"We have a lot to learn out of that race and it was great experience for us moving forward,” she explained.

"It's awesome that the Madison is going in the right direction. We are very lucky in Australia that we have had it as a national championship for three or so years now. But it's always different when you race with someone new.”

Women's Individual Pursuit

Australian and Oceania champion Ashlee Ankudinoff (NSW) pursuited her way to silver in three minutes 35.921 seconds, in what was her first individual pursuit at world level in five years.

In the final Chloe Dygert (United States) took the early lead through the opening kilometre, with Ankudinoff trying to fight back in the closing stages it was Dygert who proved too strong to hold off Ankudinoff.

Earlier in the day Ankudinoff qualified second fastest in 3mins 32.894secs to set up her ride for the gold medal.

"It was great to be given the opportunity to ride the IP as my team mate Beck Wiasak is the current World Champion in the IP," said Ankudinoff, the 2012 world championship bronze medallist, the last time she raced a stand alone individual pursuit at world level.

"I was pleased with my qualifying ride given our bikes didn't arrive until Saturday morning. I would’ve liked to have ridden faster in the final but I now know where I am at and can improve between now and Worlds."

Bronze went to Jaime Nielsen of New Zealand.

Women's Scratch Race

Georgia Baker (TAS) completed a successful day for Australia as she sprinted to seventh in the women's scratch race. In a race full of attacking moves Jasmin Duehring (Canada) and Tetyana Klimchenko (Ukraine) managed to take a late lap avoiding a sprint for the win. Klimchenko took gold ahead of Duehring with Elinor Barker (Great Britain) completing the podium.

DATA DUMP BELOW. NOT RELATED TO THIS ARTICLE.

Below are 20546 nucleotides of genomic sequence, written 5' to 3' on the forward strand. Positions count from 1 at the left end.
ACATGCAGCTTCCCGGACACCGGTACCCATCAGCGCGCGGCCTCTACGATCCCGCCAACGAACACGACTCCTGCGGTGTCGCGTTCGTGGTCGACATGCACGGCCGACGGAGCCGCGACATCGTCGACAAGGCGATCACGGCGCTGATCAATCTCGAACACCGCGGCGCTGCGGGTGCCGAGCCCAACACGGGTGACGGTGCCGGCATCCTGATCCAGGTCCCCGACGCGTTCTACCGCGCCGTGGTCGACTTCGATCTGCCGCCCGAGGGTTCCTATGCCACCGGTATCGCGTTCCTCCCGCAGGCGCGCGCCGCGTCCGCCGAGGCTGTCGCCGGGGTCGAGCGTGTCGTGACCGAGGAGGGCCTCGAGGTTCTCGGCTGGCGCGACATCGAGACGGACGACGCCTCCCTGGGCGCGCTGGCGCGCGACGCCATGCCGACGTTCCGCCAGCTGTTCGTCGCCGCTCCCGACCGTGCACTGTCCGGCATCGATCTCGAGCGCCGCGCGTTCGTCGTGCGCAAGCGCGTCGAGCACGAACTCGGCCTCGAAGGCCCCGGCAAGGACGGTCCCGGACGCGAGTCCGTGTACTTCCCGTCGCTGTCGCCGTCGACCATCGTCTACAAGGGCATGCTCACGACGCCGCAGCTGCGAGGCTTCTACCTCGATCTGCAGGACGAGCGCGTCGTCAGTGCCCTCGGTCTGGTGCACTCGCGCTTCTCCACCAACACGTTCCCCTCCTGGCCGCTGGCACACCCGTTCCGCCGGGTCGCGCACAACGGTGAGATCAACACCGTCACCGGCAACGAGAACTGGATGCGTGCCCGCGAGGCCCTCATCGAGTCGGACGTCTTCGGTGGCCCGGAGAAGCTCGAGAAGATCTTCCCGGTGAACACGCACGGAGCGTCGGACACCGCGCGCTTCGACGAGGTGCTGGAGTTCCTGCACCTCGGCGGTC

Men's Omnium and Scratch Race

2015 junior world champion Kelland O'Brien (VIC) raced to ninth in the omnium in an impressive display by the 18-year-old. O'Brien made a strong start finishing second in the opening scratch race. 12th in the tempo and 14th in the elimination race saw O'Brien start the final points race on 70 points. A bold move by O'Brien netted him a lap alongside Campbell Stewart (New Zealand) and a win in the fourth sprint saw him finish on 95 points.

Szymon Sajnok (Poland) won gold on 121 points ahead of Stewart on 115 and Sanghoon Park (KOR-115).

O'Brien also finished 18th in the scratch race, which was won by Yauheni Karaliok (Belarus) ahead of Thomas Denis (France) and Thomas Sexton (New Zealand).

Men's Sprint and Keirin

South Australian Thomas Clarke finished 21st in the sprint in his fourth World Cup of the season. After qualifying in 10.242 seconds, Clarke lost his 1/16 final to Shane Perkins (Dream Seeker). Gold went to Denis Dmitriev (Gazprom-Rusvelo) who defeated Max Niederlag (Germany) in the final. Sam Webster (new Zealand) rounded out the podium.

In the keirin Clarke narrowly missed advancing directly to the second round, finishing third in his round one heat with the top three advancing. In the repechage it was another close call with Clarke crossing the line second again missing out on a spot in the second round.

Fabian Puerta (Colombia) collected gold ahead of Hugo Barrette (Canada) and Muhammad Shah Firdaus Sahrom (ISN Track Team).

Cycling Australia